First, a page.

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Cleadon school gets Wearside pupils fighting fit for working life - VIDEO

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IF 11-year-old James Ashman lifts the world heavyweight boxing crown at the end of 2024, Cleadon Village Primary School can claim a significant part in his success.

In fact, should Leya Hyder, now aged 10, collect the Pulitzer Prize for investigative journalism in the same weekend, teacher Karen Paterson would hopefully get a mention in the acceptance speech.

And when Detective Sergeant Edward Ralph, now 10, is ridding the streets of crooks and ne’er do wells in 10 years time we may all be grateful for the efforts of the Boldon Lane school.

All three children were among more than a hundred Year 6 pupils getting a taste of what their futures may hold at Cleadon Village Primary School’s annual Careers Fair.

Now in its sixth year, the fair sees local businesses set up tables in the school hall offering advice on careers and giving the youngsters a hint of what working life in their particular professions is like.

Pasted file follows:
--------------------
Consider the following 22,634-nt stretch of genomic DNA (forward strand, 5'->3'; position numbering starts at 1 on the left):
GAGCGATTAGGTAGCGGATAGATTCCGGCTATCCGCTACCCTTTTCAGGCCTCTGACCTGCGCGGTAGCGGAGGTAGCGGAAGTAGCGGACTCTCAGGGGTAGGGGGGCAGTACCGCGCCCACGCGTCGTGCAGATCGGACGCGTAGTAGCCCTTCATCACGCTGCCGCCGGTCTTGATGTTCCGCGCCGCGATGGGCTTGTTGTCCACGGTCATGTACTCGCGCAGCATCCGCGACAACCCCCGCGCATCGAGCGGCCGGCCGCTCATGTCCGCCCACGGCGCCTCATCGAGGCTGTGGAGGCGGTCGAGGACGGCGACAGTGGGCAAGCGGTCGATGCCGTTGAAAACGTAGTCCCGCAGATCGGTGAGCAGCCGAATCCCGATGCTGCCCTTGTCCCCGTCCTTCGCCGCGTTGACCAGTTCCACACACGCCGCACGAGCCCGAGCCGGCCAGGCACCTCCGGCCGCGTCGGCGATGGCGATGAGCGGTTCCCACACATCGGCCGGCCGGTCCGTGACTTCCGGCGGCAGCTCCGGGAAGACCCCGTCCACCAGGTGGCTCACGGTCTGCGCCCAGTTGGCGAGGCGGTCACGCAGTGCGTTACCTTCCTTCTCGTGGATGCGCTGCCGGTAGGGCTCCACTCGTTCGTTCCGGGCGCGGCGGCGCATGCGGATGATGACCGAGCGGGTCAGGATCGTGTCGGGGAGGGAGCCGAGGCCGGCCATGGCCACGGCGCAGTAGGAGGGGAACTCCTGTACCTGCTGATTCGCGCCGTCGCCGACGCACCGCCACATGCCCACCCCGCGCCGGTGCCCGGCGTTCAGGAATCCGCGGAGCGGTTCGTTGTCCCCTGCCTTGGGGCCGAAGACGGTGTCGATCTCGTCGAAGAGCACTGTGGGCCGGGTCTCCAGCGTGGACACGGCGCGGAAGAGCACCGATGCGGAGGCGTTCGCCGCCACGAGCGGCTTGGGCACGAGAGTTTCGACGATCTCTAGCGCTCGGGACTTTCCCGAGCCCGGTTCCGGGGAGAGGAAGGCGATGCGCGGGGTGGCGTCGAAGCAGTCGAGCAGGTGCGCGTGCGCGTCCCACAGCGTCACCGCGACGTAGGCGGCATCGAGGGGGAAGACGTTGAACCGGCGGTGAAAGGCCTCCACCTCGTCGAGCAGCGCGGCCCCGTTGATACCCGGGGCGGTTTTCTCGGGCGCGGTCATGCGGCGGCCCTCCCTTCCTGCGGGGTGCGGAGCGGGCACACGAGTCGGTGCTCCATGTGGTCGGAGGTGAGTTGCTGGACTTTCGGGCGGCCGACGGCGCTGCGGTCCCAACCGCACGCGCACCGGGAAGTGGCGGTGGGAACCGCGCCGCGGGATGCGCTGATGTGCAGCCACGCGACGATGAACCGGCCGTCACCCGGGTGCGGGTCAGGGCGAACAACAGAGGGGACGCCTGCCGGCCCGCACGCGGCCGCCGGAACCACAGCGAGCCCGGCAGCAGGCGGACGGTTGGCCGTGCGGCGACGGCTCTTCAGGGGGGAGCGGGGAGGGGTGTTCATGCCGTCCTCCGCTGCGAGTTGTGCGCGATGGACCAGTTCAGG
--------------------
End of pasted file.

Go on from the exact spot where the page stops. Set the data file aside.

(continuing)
One of the organisers of the event, and Year 6 teacher, Karen Paterson, said the aim of the fair was to help broaden the youngsters’ horizons.

She said: “The fair gives them an idea of what careers are available to them as they work through school. We feel it gives them a really good incentive to work hard.

“And very often they find they become interested in a career they’ve never thought of before. The children are really engaged. We find the Career Fair works well every year.”

The fair was attended not just by the Cleadon pupils, but also open to Year 6 students from nearby Eslington, Whitburn and East Boldon Junior Schools.

Among the businesses taking part were the Sunderland Echo, Northumbria Police, as well as a host of other groups from various disciplines including medicine, the arts, hairdressing and physical fitness.

The children got to don uniforms, try out truncheons, sport boxing gloves, do flower arrangements as well as cut hair and take pictures.

There were 25 different professionals involved, with many of the people volunteering to help being parents of children at the school.

Karen said: “We have a wide range of parents working in very different jobs and they are very supportive of the school They put in a lot of effort and hard work and it’s much appreciated.”

 

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